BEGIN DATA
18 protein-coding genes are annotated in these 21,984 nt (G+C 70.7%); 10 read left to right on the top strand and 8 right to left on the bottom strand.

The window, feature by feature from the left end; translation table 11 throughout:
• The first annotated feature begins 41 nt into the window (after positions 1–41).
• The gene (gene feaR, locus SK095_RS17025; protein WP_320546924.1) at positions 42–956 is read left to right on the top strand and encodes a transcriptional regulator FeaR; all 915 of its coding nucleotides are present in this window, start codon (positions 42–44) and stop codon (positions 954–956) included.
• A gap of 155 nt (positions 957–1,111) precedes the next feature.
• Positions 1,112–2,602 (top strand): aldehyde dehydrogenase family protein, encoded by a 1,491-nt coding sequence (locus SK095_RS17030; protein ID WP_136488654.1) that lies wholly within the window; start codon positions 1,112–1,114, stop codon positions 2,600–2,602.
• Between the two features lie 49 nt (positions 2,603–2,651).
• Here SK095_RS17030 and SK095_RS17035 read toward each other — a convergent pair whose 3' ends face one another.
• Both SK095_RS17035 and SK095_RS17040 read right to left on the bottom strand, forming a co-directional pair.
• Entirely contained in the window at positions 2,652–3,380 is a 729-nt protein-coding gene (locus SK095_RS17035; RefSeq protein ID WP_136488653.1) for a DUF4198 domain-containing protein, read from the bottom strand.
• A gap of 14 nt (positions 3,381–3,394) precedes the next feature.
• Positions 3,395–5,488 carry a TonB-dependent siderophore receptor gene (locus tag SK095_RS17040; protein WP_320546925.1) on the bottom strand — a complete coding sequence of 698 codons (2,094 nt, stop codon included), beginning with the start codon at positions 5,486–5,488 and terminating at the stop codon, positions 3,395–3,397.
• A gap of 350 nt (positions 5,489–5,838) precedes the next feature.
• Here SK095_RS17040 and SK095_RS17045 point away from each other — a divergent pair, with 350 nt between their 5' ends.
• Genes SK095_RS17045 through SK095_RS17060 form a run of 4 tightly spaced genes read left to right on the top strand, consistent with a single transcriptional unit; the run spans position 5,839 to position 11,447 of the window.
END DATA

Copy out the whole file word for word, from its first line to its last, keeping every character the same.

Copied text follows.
18 protein-coding genes are annotated in these 21,984 nt (G+C 70.7%); 10 read left to right on the top strand and 8 right to left on the bottom strand.

The window, feature by feature from the left end; translation table 11 throughout:
• The first annotated feature begins 41 nt into the window (after positions 1–41).
• The gene (gene feaR, locus SK095_RS17025; protein WP_320546924.1) at positions 42–956 is read left to right on the top strand and encodes a transcriptional regulator FeaR; all 915 of its coding nucleotides are present in this window, start codon (positions 42–44) and stop codon (positions 954–956) included.
• A gap of 155 nt (positions 957–1,111) precedes the next feature.
• Positions 1,112–2,602 (top strand): aldehyde dehydrogenase family protein, encoded by a 1,491-nt coding sequence (locus SK095_RS17030; protein ID WP_136488654.1) that lies wholly within the window; start codon positions 1,112–1,114, stop codon positions 2,600–2,602.
• Between the two features lie 49 nt (positions 2,603–2,651).
• Here SK095_RS17030 and SK095_RS17035 read toward each other — a convergent pair whose 3' ends face one another.
• Both SK095_RS17035 and SK095_RS17040 read right to left on the bottom strand, forming a co-directional pair.
• Entirely contained in the window at positions 2,652–3,380 is a 729-nt protein-coding gene (locus SK095_RS17035; RefSeq protein ID WP_136488653.1) for a DUF4198 domain-containing protein, read from the bottom strand.
• A gap of 14 nt (positions 3,381–3,394) precedes the next feature.
• Positions 3,395–5,488 carry a TonB-dependent siderophore receptor gene (locus tag SK095_RS17040; protein WP_320546925.1) on the bottom strand — a complete coding sequence of 698 codons (2,094 nt, stop codon included), beginning with the start codon at positions 5,486–5,488 and terminating at the stop codon, positions 3,395–3,397.
• A gap of 350 nt (positions 5,489–5,838) precedes the next feature.
• Here SK095_RS17040 and SK095_RS17045 point away from each other — a divergent pair, with 350 nt between their 5' ends.
• Genes SK095_RS17045 through SK095_RS17060 form a run of 4 tightly spaced genes read left to right on the top strand, consistent with a single transcriptional unit; the run spans position 5,839 to position 11,447 of the window.